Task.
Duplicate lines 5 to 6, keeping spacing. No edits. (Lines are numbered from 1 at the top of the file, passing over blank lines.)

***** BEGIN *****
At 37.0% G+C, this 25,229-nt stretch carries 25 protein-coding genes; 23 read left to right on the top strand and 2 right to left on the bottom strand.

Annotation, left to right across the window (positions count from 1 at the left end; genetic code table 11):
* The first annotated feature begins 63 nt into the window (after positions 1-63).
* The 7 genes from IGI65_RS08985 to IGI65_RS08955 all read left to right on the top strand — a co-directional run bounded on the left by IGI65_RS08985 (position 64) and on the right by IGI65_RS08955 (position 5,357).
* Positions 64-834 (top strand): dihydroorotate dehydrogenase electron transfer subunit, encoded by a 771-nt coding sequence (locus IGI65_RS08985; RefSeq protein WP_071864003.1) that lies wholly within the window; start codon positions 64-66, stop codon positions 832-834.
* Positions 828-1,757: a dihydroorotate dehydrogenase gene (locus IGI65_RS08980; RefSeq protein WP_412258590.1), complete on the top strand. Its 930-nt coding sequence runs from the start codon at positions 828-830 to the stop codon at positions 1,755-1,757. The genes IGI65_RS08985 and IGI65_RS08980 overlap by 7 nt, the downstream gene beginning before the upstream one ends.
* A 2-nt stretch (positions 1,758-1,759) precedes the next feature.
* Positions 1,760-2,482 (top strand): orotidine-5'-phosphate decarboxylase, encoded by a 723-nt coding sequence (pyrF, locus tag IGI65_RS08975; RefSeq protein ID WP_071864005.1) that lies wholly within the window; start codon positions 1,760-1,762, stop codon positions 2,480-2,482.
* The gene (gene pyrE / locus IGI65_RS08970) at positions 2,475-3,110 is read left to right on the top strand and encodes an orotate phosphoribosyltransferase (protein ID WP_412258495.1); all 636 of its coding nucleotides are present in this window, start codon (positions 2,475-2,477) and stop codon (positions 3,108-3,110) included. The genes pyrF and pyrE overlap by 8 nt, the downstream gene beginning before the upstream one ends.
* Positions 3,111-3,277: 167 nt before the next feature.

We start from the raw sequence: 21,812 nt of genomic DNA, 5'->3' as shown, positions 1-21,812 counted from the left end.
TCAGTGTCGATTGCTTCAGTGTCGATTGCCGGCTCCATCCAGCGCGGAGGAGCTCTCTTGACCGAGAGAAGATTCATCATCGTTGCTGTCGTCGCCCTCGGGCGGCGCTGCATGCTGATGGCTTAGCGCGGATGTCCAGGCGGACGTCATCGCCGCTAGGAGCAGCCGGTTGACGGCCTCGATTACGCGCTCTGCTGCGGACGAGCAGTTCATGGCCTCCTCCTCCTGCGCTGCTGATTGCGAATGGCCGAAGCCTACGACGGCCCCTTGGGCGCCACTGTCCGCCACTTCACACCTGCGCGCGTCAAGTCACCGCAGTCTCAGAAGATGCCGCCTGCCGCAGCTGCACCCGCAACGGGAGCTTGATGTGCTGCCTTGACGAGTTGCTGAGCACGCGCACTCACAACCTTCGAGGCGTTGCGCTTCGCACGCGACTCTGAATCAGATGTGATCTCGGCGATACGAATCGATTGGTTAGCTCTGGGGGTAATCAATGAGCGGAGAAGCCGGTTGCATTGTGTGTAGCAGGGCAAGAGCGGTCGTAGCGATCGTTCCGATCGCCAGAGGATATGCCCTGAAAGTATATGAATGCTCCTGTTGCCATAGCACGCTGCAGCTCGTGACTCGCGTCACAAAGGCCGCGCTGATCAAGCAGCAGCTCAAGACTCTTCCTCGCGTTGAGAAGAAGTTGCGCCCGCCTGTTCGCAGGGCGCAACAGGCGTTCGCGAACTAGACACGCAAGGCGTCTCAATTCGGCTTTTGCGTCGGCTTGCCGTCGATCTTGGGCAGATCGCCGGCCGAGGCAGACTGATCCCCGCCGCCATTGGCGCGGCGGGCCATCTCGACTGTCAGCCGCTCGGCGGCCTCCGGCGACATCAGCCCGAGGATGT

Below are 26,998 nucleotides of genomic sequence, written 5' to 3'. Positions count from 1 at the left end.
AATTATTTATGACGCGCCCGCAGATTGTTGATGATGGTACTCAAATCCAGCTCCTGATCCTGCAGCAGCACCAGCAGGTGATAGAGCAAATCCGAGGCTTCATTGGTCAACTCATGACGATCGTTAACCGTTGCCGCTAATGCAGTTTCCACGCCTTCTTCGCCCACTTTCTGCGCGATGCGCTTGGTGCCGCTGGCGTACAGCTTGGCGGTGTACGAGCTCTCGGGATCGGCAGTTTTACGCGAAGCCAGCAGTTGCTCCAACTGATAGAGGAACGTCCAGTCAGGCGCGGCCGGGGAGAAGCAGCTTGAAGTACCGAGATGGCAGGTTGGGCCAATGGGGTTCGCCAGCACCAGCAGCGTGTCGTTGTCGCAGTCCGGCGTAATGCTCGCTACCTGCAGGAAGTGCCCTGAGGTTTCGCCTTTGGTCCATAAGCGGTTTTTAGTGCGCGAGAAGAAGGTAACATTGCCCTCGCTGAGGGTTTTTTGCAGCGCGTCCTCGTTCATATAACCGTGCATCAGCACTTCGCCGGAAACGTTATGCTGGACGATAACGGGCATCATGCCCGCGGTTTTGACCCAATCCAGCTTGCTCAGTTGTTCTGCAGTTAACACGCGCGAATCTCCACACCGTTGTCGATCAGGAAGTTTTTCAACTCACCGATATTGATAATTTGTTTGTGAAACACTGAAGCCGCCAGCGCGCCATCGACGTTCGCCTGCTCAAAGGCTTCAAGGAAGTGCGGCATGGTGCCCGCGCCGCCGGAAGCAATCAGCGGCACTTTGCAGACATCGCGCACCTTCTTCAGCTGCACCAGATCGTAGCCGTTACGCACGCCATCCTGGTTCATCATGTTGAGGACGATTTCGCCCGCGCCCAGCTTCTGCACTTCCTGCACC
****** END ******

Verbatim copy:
* Positions 64-834 (top strand): dihydroorotate dehydrogenase electron transfer subunit, encoded by a 771-nt coding sequence (locus IGI65_RS08985; RefSeq protein WP_071864003.1) that lies wholly within the window; start codon positions 64-66, stop codon positions 832-834.
* Positions 828-1,757: a dihydroorotate dehydrogenase gene (locus IGI65_RS08980; RefSeq protein WP_412258590.1), complete on the top strand. Its 930-nt coding sequence runs from the start codon at positions 828-830 to the stop codon at positions 1,755-1,757. The genes IGI65_RS08985 and IGI65_RS08980 overlap by 7 nt, the downstream gene beginning before the upstream one ends.